It is one of those nights; too tired to stay up, or to read any longer, I make sure the c-pap machine is running and the earplugs are in place, and turn off the light, only to find that gentle sleep has fled. I stare into the darkness. Sometimes I just lie there thinking, but this is not one of those nights. There was really no point in writing about that except perhaps to explain to myself why I am sitting here typing at five to two on a night when I went to bed at eleven. On really good sleepless nights some interesting thoughts might come to mind, brilliant letters or essays might compose themselves with more ease than they ever do in the day), or the decisive answer to all problems might be revealed. It's all forgotten by Matins, of course, but there you are: it was brilliant while it lasted.
Just now, in bed, before I gave in and got up, I was thinking about existence and dancing. I might not get around to dancing in this note, but we'll see.
Every now and again I start to marvel at the fact that I should have the fortunate and privileged circumstances to have been born a Canadian in the mid-twentieth century. What if I had been born somewhere else, some other time? But before I allow myself to speculate on the possibilities, and wonder what I have done to deserve all this (which is precisely nothing), and allowing for the fact that it is right to marvel and be thankful at the privileges, the comforts, and the opportunities that I have, I have to remember that I am not putting the point correctly.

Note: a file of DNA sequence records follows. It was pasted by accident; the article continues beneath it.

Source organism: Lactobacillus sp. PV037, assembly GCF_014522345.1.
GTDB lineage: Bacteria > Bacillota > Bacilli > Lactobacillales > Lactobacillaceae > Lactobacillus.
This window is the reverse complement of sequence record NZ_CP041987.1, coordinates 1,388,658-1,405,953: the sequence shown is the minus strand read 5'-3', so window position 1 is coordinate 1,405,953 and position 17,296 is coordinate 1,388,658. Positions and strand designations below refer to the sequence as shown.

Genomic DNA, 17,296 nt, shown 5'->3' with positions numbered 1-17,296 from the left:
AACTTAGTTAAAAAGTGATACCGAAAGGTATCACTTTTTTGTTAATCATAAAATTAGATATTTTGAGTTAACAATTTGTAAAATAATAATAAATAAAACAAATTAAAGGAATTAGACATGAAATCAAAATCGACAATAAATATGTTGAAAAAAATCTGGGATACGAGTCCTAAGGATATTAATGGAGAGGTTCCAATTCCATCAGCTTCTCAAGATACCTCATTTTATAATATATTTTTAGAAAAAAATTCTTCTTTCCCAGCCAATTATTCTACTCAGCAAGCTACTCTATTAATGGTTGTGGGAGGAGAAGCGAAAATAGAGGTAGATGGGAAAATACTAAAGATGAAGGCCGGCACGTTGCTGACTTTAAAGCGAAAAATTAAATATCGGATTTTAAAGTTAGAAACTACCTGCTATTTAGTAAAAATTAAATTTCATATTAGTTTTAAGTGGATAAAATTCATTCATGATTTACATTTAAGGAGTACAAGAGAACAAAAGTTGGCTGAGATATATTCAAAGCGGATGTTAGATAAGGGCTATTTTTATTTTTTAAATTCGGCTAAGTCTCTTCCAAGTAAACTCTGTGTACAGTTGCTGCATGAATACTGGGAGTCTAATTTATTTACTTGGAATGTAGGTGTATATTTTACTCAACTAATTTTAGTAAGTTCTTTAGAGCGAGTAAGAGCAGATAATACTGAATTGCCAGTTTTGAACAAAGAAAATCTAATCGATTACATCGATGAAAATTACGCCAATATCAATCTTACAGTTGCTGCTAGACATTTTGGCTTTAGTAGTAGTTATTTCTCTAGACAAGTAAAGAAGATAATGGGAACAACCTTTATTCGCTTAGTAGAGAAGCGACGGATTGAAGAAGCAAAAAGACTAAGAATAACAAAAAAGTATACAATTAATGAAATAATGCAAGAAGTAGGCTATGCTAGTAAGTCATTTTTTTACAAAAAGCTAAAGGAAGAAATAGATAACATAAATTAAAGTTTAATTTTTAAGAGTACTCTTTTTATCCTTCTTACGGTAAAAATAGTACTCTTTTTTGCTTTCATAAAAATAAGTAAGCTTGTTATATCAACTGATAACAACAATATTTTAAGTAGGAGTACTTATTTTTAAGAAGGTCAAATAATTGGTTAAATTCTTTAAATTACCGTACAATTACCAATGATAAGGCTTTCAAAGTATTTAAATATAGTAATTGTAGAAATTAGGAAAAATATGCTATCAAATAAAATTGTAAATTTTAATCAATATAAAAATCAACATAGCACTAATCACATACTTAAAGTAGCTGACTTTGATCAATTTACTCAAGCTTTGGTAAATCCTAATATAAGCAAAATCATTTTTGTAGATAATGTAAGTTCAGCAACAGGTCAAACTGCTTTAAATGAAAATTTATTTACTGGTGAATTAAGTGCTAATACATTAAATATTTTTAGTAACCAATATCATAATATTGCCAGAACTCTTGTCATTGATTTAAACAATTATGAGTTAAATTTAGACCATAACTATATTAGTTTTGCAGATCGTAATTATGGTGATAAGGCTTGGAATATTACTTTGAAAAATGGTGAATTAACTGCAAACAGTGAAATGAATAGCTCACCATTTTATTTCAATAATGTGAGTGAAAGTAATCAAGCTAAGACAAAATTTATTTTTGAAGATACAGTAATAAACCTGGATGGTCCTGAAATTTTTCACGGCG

You see the point isn't that "I" was lucky enough to be born in Canada in 1956 to parents who were quite successful in life, but that the child who was born to those parents in 1956 turned out to be "I" (or, if you're more comfortable, "to be me"). That combination of heredity and envoironment could not have happened at any other time or in any other place. Had my parents not married, or had one or the other never existed, I would not have been born somewhere or somewhen else. According to the best theology I know, orthodox doctrine rejects the idea of the pre-existence of the human soul (and with it the appalling image of little souls in some heavenly hiring hall waiting to be called). But we will avoid further theological speculation just now. The question of how God's will works in cooperation with the freedom of his creatures is involved, and that is too much for 2:30 in the morning. I'm not going to open all those books. Not even the Summa.
The main result of this line of thought is that I should be even more thankful for these seemingly fortuitous blessings and opportunities than otherwise. But what it led me to when I couldn't sleep was the reflection that if all this is so, and I am a creature of this place and time, why do I feel (some of the time, about some parts of life) that I am not at home, and should have been born in another time, even though that is impossible. This is where the dancing comes in. But I am fading again, the grammar is getting too difficult to manage: it is almost tme to put my head down on the pillow and watch sleep run away again. So just a quick word which might serve as a link to a future post.
Ever since public school I have been uncomfortable with dances and parties where there is dancing. But when I watch movies set in the late 18th or very early 19th centuries, I think: I could do that! Right up to the introduction of the waltz, I think, the dances look to me like they make sense than anything that came after.
But I have to stop now.